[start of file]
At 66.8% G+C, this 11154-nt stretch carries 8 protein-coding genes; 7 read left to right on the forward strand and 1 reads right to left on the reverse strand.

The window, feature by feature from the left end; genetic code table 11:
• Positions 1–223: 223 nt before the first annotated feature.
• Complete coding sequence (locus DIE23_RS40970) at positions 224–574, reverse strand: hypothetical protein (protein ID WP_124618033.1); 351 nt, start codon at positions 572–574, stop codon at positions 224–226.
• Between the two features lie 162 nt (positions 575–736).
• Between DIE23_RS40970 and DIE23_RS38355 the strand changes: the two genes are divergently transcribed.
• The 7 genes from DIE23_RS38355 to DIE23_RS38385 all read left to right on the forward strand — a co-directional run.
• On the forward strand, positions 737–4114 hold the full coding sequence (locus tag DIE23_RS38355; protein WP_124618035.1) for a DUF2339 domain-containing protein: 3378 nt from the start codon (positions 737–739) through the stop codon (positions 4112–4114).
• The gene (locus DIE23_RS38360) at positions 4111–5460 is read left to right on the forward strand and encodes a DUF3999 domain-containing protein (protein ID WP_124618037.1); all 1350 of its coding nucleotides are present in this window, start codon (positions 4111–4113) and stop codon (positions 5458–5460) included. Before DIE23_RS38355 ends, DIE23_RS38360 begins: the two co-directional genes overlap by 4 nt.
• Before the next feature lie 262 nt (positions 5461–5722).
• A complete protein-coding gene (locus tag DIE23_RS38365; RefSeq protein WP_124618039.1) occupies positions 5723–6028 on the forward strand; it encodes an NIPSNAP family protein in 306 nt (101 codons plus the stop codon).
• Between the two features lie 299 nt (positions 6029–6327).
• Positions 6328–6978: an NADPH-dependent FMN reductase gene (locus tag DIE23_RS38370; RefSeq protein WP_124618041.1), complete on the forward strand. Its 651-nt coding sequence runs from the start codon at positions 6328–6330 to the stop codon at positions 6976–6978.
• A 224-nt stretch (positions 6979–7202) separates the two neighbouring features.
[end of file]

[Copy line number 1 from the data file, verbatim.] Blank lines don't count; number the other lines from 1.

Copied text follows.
At 66.8% G+C, this 11154-nt stretch carries 8 protein-coding genes; 7 read left to right on the forward strand and 1 reads right to left on the reverse strand.